Publishing a branch¶
Setting up a central repository¶
While the centralized workflow can be used by socially nominating any branch on any computer as the central one, in practice most teams have a dedicated server for hosting central branches.
Just as it’s best practice to use a shared repository locally,
it’s advisable to put central branches in a shared repository.
Note that central shared branches typically only want to
store history, not working copies of files, so their enclosing
repository is usually creating using the
no-trees option, e.g.:
brz init-shared-repo --no-trees bzr+ssh://centralhost/srv/brz/PROJECT
You can think of this step as similar to setting up a new cvsroot or Subversion repository. However, Breezy gives you more flexibility in how branches may be organised in your repository. See Advanced shared repository layouts in the appendices for guidelines and examples.
Starting a central branch¶
There are two ways of populating a central branch with some initial content:
Making a local branch and pushing it to a central location
Making an empty central branch then committing content to it.
Here is an example of the first way:
brz init-shared-repo PROJECT (prepare local repository) brz init PROJECT/trunk cd PROJECT/trunk (copy development files) cp -ar ~/PROJECT . (copy files in using OS-specific tools) brz add (populate repository; start version control) brz commit -m "Initial import" (publish to central repository) brz push bzr+ssh://centralhost/srv/brz/PROJECT/trunk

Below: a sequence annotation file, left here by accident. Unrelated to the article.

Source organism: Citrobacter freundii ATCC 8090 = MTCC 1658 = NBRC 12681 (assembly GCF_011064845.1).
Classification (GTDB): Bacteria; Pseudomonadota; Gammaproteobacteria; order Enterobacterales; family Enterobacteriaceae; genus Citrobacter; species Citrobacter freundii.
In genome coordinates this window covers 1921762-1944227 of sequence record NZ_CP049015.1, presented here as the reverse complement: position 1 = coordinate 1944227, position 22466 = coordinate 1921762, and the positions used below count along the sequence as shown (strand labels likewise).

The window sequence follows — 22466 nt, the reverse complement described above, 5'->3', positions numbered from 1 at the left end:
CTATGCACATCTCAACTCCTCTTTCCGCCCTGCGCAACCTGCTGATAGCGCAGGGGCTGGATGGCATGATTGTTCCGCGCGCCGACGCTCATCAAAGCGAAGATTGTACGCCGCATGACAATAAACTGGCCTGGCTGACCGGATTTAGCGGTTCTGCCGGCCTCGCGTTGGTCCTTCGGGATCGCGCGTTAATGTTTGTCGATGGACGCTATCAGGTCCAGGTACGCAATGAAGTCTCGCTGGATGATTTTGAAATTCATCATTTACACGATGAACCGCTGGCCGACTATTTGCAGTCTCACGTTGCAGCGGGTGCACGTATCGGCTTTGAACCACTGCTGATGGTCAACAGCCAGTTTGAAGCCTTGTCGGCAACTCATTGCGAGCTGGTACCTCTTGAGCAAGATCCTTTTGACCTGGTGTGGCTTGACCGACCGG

Here is an example of the second way:
brz init-shared-repo PROJECT (prepare local repository) cd PROJECT brz init bzr+ssh://centralhost/srv/brz/PROJECT/trunk brz checkout bzr+ssh://centralhost/srv/brz/PROJECT/trunk cd trunk cp -ar ~/PROJECT . (copy files in using OS-specific tools) brz add (populate repository; start version control) brz commit -m "Initial import" (publish to central repository)
Note that committing inside a working tree created using
checkout command implicitly commits the content to
the central location as well as locally. Had we used the
branch command instead of
checkout above, the
content would have only been committed locally.
Working trees that are tightly bound to a central location like this are called checkouts. The rest of this chapter explains their numerous features in more detail.